So these fight and flight reactions are about fear and shame, and they create a Christian culture that is all about kicking out — that’s fighting — or ignoring — fleeing — people who don’t conform. This creates a culture of anxious and fear-based codependency and abusive control.
Now, Shane Moe draws some conclusions about this, and I’m going to actually read what he wrote now verbatim, okay? So here we go. This is Shane talking now: “And here’s what I find most interesting as a mental and relational health professional specializing in the treatment of trauma and working daily with both victims and perpetrators of abuse. The dynamics I’ve described above are essentially the same dynamics you find in narcissistic, toxic, or otherwise extremely unhealthy family systems that are dependent upon and organized around abusive, neglectful, and/or invalidating parents, who, of course, often use shame and fear to maintain their power.
In such families, children hyper-vigilantly live under the chronic threat of physical or emotional abuse or attack, neglect, or abandonment, and painful invalidation or shaming should their values, thoughts, feelings, words, actions, needs, and so on prove upsetting or insufficiently pleasing to their parent.
As a result, they have to fawn to the unsafe parent in order to be or feel safe and to get their needs met. And they also have to engage in fight, flight, and/or fawn responses towards others, whether the other parent, siblings, or people outside of the family, in order to protect themselves, that other parent, or their siblings from that parent who holds the supreme power and control.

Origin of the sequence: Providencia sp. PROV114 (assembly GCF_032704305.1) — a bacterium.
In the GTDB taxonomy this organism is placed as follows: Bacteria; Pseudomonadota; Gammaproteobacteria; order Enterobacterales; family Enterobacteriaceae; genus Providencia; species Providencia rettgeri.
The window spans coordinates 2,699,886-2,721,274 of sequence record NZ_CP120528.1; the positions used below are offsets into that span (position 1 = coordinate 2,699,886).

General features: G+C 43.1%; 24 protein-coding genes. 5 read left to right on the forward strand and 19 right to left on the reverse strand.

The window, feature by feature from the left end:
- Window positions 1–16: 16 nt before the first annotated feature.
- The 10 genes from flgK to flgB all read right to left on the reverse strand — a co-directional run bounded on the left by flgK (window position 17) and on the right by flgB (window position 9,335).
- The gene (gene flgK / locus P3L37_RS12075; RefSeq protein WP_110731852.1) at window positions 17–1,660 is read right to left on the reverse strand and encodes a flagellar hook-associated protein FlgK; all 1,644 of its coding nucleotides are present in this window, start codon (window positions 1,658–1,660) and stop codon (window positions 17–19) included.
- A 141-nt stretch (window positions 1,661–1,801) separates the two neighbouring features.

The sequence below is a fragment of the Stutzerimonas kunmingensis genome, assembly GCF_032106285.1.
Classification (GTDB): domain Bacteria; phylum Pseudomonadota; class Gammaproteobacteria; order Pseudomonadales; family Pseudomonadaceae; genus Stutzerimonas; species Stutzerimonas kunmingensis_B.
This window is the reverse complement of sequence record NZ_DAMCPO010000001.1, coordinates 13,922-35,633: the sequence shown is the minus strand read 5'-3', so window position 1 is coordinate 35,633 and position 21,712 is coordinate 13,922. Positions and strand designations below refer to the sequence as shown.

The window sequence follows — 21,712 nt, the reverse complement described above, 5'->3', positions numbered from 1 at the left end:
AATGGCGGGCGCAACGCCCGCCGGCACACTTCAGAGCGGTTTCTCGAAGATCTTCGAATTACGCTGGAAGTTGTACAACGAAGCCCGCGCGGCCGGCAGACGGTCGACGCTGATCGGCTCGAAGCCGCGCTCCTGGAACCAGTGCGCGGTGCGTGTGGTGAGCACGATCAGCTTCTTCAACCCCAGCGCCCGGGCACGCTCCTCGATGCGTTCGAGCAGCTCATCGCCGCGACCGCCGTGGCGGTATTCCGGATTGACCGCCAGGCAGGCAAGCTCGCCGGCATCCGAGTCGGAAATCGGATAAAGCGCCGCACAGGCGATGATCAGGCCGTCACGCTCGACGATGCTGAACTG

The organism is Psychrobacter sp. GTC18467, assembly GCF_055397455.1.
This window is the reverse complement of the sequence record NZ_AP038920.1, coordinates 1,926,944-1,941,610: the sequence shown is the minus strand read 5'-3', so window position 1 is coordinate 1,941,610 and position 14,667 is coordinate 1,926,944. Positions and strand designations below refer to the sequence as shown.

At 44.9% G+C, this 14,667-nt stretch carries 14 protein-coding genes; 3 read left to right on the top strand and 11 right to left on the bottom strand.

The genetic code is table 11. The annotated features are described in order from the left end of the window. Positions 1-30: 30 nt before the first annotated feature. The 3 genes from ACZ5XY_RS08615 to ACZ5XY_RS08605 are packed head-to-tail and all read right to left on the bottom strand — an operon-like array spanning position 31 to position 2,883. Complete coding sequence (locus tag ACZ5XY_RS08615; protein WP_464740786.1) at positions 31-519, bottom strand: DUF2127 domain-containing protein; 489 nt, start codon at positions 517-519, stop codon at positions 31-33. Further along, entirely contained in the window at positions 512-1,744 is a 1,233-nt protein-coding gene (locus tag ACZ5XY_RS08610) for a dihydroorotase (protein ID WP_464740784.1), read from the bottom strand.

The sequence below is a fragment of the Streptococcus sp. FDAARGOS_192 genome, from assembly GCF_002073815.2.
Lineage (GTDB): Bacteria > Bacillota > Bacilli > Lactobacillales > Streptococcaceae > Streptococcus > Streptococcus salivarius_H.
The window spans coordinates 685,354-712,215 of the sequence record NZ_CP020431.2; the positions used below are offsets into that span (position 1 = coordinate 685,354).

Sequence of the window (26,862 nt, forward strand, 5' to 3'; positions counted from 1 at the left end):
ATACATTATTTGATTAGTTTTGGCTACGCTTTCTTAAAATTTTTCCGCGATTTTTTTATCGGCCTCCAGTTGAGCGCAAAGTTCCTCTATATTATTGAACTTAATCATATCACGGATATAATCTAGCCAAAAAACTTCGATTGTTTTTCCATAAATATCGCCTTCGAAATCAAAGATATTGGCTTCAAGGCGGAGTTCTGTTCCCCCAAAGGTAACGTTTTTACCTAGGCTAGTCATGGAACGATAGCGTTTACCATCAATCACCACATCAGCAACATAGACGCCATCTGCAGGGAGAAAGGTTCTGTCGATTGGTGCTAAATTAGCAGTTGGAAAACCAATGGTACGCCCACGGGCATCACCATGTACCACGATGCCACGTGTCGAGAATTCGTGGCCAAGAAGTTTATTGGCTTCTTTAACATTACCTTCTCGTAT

In such circumstances, there are naturally strong urges to fight towards, or flight from, the unsafe parent. But this is often impossible, to say nothing of dangerous, given the child’s dependence upon that parent and the attending power differential. And when it’s unsafe to direct those natural fight-and-flight energies or responses towards the toxic parent themselves, the arguably appropriate recipient of such responses, children naturally have to suppress, dissociate, and displace these fight-and-flight responses and energies, whether directing them outwards, towards others — meaning, the safer parent, siblings, peers, teachers, other authorities, and so on — or inward towards themselves through self-alienating shame, self-harm, suicide, obsessive-compulsive self-control measures, and so on, all of which arguably parallels what we have been seeing over the years in evangelical Christianity’s increasingly implosive relationship with itself and its outgroups.”